The ‘softer’ version of McLaren’s 419kW entry-level supercar has room for a picnic hamper? Who’s going to buy that?
WHAT IS IT?
The second variant for the less expensive McLaren Sports Series and sister to the existing Coupe and forthcoming Spider versions. The GT has extra luggage storage area above its mid-mounted V8. It’s also been given retuned suspension to help it deliver on the Grand Touring claim implicit within its name.
WHY WE’RE TESTING IT?
There’s no chance that we’re going to get bored of driving 400kW sportscars any time soon, even if the 570GT does sit practically at the bottom of the McLaren range. The company says that – despite a twin-turbocharged V8 in the middle of its carbonfibre structure – we should see it as a rival to cars like the Porsche 911 Turbo as well as luxury GTs like the Aston Martin Vantage. Can it manage that, or is it just a Sports Series with a boot?
THE WHEELS VERDICT
McLaren has tried to step out of the usual sports car categories with the 570GT and it has succeeded in creating a hugely likeable car. Indeed, apart from the more aggressive visual treatment of the McLaren 570S Coupe and fractionally faster performance numbers, it’s hard to see what you’d gain by choosing it over the GT. The new car is more useful, a nicer place to sit and – under everything except brain-out race track use – just as quick. No McLaren will ever be a mainstream car, but this is one that manages to put ticks next to an impressive number of boxes.
THE WHEELS REVIEW
Small changes can have big effects, and although the idea of a McLaren Sports Series with more luggage space and softened suspension doesn’t sound like a radical idea, the new 570GT proves to be more than the sum of its parts.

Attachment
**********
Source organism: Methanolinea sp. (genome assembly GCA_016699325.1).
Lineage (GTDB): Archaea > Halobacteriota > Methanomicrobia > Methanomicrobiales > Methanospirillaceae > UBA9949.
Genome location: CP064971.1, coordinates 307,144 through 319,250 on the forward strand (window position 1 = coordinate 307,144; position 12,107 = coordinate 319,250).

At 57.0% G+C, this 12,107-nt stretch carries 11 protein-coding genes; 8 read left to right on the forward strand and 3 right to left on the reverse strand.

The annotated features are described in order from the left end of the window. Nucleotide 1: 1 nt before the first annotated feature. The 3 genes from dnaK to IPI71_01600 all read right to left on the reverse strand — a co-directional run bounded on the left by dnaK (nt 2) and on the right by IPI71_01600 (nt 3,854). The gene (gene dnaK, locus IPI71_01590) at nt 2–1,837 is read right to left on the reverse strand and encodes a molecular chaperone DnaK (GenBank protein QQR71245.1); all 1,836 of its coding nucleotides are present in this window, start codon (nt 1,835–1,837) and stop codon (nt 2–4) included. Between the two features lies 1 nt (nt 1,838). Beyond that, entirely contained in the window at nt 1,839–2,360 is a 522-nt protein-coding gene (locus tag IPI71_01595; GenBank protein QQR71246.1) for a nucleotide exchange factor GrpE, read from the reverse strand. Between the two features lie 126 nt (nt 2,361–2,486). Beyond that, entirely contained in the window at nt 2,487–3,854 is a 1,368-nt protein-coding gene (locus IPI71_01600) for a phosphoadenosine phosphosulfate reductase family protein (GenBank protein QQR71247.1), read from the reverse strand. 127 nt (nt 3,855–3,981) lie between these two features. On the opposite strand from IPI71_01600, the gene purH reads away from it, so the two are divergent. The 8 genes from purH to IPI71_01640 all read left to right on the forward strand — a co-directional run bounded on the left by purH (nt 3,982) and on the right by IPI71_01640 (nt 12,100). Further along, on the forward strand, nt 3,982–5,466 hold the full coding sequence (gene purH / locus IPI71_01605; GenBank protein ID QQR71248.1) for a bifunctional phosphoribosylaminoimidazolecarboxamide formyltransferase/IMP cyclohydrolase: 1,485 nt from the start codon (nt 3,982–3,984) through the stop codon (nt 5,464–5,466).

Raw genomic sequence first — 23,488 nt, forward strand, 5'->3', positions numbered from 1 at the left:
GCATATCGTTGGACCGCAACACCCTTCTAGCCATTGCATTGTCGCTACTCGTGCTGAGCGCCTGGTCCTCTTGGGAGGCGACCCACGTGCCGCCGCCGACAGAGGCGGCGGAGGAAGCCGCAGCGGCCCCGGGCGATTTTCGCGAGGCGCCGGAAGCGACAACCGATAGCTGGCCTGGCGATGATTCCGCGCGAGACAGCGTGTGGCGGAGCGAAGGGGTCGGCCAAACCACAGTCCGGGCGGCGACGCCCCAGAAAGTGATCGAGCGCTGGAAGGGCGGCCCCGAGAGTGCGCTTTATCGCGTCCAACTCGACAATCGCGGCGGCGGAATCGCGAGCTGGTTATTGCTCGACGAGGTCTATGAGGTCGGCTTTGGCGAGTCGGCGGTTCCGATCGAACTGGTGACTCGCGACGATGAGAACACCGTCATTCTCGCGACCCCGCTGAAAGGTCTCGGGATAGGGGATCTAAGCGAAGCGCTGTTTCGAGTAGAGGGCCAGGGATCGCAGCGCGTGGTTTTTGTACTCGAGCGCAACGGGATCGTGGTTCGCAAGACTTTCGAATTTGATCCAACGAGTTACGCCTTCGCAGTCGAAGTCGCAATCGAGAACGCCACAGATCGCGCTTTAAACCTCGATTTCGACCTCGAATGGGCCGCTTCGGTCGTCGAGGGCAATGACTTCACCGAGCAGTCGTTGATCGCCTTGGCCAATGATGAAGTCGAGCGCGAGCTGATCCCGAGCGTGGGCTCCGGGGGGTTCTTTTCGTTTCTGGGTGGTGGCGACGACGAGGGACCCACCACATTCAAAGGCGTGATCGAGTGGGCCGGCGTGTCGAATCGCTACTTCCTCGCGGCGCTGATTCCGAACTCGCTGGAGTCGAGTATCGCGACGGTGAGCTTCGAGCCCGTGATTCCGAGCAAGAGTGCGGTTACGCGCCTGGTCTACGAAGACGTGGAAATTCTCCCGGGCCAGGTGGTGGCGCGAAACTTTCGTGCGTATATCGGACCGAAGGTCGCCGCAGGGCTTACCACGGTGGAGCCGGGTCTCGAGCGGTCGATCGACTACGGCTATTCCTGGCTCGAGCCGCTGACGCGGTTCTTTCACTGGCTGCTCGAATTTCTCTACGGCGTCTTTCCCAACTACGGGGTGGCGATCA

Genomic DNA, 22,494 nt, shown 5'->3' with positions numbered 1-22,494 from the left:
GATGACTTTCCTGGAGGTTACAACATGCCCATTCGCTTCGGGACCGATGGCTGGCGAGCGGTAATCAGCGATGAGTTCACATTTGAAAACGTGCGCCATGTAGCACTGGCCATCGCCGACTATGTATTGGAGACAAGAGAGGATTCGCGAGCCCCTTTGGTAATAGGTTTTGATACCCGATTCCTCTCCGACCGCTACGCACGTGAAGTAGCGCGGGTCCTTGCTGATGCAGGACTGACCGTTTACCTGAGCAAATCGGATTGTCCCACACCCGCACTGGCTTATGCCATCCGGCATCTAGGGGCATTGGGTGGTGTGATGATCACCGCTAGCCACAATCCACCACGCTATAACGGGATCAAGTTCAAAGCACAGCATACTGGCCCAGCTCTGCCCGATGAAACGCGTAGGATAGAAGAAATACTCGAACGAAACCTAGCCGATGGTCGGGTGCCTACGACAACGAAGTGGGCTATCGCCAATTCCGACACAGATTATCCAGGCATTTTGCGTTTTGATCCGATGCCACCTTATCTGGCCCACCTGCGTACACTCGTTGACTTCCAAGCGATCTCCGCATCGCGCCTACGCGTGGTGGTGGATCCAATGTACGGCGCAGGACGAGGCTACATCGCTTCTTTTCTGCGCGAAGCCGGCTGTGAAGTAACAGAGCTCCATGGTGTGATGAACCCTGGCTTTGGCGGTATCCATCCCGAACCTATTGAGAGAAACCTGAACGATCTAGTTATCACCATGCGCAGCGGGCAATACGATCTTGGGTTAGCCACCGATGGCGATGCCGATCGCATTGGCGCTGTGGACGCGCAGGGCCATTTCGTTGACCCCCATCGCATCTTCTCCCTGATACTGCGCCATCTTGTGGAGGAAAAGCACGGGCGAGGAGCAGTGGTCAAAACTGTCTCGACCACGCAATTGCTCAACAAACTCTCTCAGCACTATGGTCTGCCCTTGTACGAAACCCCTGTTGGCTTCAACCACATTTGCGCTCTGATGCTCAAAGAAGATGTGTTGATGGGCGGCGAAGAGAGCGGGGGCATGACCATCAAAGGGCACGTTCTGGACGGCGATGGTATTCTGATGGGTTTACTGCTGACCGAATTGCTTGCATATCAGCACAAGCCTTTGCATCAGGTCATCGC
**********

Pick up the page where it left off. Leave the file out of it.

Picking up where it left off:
The big change is the arrival of what McLaren calls the “Touring Deck”, a secondary luggage compartment at the back of the car above the mid-mounted engine, accessed through a side-hinged glass hatchback. It might sound like a relatively minor tweak - the 570S Coupe already has some squashy bag space behind its seats – but it’s effectively a whole new body style and one that requires the GT to pretty much wear a rucksack. Yet it looks as good as, if not better than, its Coupe sister.
There’s 220 litres of space at the rear – in addition to 130 under the front bonnet – and the rear deck is also insulated to stop the 3.7-litre twin-turbocharged V8 underneath it from cooking the contents of any bags you entrust to it. McLaren demonstrated this by loading up a Fortnum and Mason hamper packed with delicacies and then ordering me to try as hard as I liked on a 130km driving route over some of the twister parts of Tenerife. The lunch emerged unscathed. The GT also gets a standard panoramic glass roof, which makes the cabin feel far lighter and more spacious than the 570S and gave the drive a suitably widescreen sensation. A tough gig, but somebody’s got to do it.
Driving is where things start to diverge from McLaren’s script. The company is keen to push the 570GT as being a different proposition to the 540C or 570S coupes, yet despite chassis tweaks including softened springs, revised software and even a lower-geared steering rack, it feels very similar on road. In Normal chassis mode ride is impressively pliant and the turbocharged engine and seven-speed twin-clutch gearbox handle schlepping well, but turn up the pace and it does a convincing impression of the 570S or even 650S - raucous, mind-readingly reactive, and quick enough that you have to keep reminding yourself that this is McLaren’s junior model.
The 570GT is probably the closest thing to a GT that McLaren will produce. It’s not as effortless as most of its obvious rivals are – owners will be reminded they’ve bought a junior supercar every time they have to clamber over the sill and past the upward-hinged doors. But it adds both utility and character to the 570S without requiring you to make any significant sacrifices in return.
McLaren admits it doesn’t know how many Sports Series buyers will opt for the GT. “It’s a new part of the market for us,” says Andy Palmer, the company’s Vehicle Line Director (and no relation to Andy Palmer, Aston Martin’s CEO). “We think there is enough differentiation over the S, but it doesn’t matter if buyers opt for one or the other.” McLaren hopes to reach its target of producing 4000 cars per annum next year, with around two thirds of those being Sports Series.
Model: McLaren Sports Series 570GT
Engine: 3799cc V8, turbocharged, 32-valves
Max power: 419kW @ 7500rpm
Max torque: 600Nm @ 5050rpm
Transmission: 7-speed dual-clutch
Weight: 1350kg (dry “with lightweight options”).
0-100km/h: 3.4 sec (manufacturer)
Fuel economy: 10.6L/100km (EUDC)